Although Open Studios is primarily about inviting people into your space to view your art and to see how you work, it’s always exciting when you sell a work.
It’s been really wonderful to have feedback on my art, to have conversations with art lovers and fellow artists, and to collaborate with the three local artists in my area to create the Marcus Mini Trail as part of Noosa Open Studios, 2021
A tree with the most extreme and precise trim to accommodate a power line that I have ever seen, caused me to pull over to take a photo.
It was part of an avenue along the Great Alpine Road in the Ovens Valley leading into the pretty town of Harrietville, a starting point for alpine hikes and the gateway to the ski fields of the Alpine National Park in North East Victoria.
Talented Peregian Beach photographer Julie Hemsley did a publicity shoot at Marcus Creek of me when we exhibited at The Butter Factory Arts Centre in 2018. Apart from being successful in promoting our show, I knew that the photos had something that I wanted represent using paint – reflection in water.
The result? One subject, two abstract paintings using two different techniques to convey a sense of the red dress and yellow painting reflected on the surface of water.
Red Dress, Yellow Painting #1 evolved from an abstract work that that I had “retired” because I was unsatisfied with the result. On revisiting the canvas when mulling over ideas about reflection, it occurred to me that the shapes could be the basis for a work inspired by Julie’s photographic images.
The painting began to take on a new life; linear brushstrokes conveying the sense of distorted reflected shapes and disturbed water; thick opaque paint with no medium; textures from the underpainting adding subtle patterning and interest.
The process of painting the work evolved over five years. First, it was a purely abstract painting with no subject, then an abstract painting with a subject. Finally, in order to fully resolve this work, I had let go of the idea of a subject, and went back to seeing it as purely abstract. Full circle, quite a challenging process.
In Reflection – Red Dress Yellow Painting #2, I used the technique of glazing – building up the surface with successive layers of paint made translucent with medium so that the colours below show through, thereby alluding to something deeper than the surface.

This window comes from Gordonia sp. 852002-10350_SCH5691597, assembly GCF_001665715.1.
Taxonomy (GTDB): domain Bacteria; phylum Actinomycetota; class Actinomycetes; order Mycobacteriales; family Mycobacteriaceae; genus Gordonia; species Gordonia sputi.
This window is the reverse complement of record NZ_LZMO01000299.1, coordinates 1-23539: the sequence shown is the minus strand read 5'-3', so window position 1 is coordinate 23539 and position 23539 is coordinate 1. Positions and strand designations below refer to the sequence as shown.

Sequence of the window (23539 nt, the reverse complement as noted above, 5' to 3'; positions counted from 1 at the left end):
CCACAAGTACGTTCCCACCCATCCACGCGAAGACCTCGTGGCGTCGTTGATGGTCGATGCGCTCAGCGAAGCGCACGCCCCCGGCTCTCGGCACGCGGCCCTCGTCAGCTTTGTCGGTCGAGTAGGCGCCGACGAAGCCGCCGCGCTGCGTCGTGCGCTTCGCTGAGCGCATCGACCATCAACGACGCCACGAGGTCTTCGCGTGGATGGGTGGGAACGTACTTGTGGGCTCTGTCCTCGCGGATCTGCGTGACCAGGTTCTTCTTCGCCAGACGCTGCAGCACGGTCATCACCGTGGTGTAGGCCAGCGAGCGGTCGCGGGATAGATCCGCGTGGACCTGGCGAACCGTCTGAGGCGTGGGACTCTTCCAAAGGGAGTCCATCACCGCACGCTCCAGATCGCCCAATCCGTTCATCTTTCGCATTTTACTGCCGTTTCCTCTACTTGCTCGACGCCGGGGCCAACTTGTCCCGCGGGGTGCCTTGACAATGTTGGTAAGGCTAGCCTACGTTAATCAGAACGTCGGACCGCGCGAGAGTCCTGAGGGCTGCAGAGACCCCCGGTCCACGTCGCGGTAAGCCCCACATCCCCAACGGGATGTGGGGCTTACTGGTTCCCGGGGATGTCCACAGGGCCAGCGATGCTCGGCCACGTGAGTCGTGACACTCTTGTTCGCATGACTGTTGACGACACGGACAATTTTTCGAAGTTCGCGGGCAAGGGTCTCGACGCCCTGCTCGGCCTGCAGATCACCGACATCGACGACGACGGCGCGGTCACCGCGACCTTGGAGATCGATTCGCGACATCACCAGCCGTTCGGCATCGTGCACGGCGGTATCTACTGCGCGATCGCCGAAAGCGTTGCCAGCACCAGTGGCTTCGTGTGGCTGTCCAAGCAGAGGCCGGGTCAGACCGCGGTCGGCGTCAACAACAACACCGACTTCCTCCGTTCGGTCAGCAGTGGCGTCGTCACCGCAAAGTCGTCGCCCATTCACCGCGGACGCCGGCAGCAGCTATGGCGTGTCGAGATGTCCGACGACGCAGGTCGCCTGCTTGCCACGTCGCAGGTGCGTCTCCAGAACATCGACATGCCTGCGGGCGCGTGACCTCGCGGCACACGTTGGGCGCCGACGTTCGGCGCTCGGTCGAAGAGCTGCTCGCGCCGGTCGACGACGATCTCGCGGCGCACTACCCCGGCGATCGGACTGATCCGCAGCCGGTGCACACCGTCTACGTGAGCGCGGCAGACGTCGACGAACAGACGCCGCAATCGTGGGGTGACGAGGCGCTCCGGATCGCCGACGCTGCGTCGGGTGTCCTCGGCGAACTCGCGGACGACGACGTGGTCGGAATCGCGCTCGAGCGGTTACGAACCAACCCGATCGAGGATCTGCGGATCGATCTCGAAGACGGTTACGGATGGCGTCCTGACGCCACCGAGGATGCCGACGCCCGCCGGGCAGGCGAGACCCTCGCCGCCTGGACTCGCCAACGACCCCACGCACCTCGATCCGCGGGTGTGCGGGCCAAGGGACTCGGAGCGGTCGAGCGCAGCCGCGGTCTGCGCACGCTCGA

I wanted to suggest a flat surface – water – at the same time as conveying movement on that surface, and the distortion that moving water gives to reflected shapes.
It was a technique I had used for the series of paintings exhibited at The Butter Factory, inspired by the sunlight shining through the tannin water of Marcus Creek, which, in the early morning light, has amazing reflective qualities.
I find that art is all the the richer when you discover something about the genesis of an artwork, the techniques that the artist used and the painting process. Perhaps that is because I paint myself. I’m curious to know whether others feel the same way or is viewing without knowing a rich enough experience.
Do either of these paintings resonate with you? If so, which one do you prefer and why?
My latest art acquisition, a print of a work by Susan Neuvonen, fellow Noosa Open Studios artist. Susan, along with Desley Roach, Trish Menzies and I, all Marcus Beach residents, joined together to form the Marcus Mini Art Trail. I visited Susan’s studio yesterday for a preview, and felt drawn to this image. The work is poignant. Like all good art, it comes from the heart. Out of grief and mourning emerges something very beautiful.
started tearing pages out of my handwritten journals,
lit a match,
and unceremoniously fed the pages into the fire.
I didn’t read any of them, just let them go up in flames.
Looking back, I can see that the burning of the journals was the beginning of some important realisations that play out in my art practice.
Whenever I am creating, I am totally absorbed and present in moment – or try to be. If my concentration is poor, or my mind wanders, inevitably my painting session does not go so well.
The way that I paint is a process of embracing change. When a painting isn’t coming together, I will retire it for a while, months or sometimes years, by which time it is part of the past, so I can see it with the fresh eyes of the present. Often I will start a painting with something in mind, but the finished work bears little resemblance to original concept.
This Covid Capsule painting is an example of how the process works. It started with a painting that hadn’t gone to plan but was one that I knew it still had some potential, so I retired it.
A few months later I bought it back to the present, creating a strange bleak landscape. Then I noticed some brushstrokes that slightly resembled a face appeared on the canvas. And so idea for a covid capsule evolved.
A Map for Navigating Life
The Universe is in constant flux and the only thing that doesn’t change is that nothing stays the the same.
The past is gone and the future is yet to come.
Human life is therefore a continual process of beginnings and endings, embracing and letting go.
This requires acceptance of what is, and some insight to successfully navigate a way.
The present is where to direct our energy and attention.
Life culminates death, the process of simultaneously letting go and embracing the unknown.
You might find this line of thought fatalistic or bleak, but for me it is a guiding path that cuts through a lot overthinking, unnecessary worry and regret. As a result I am more productive and proactive rather than being passive, angry, frustrated or disappointed.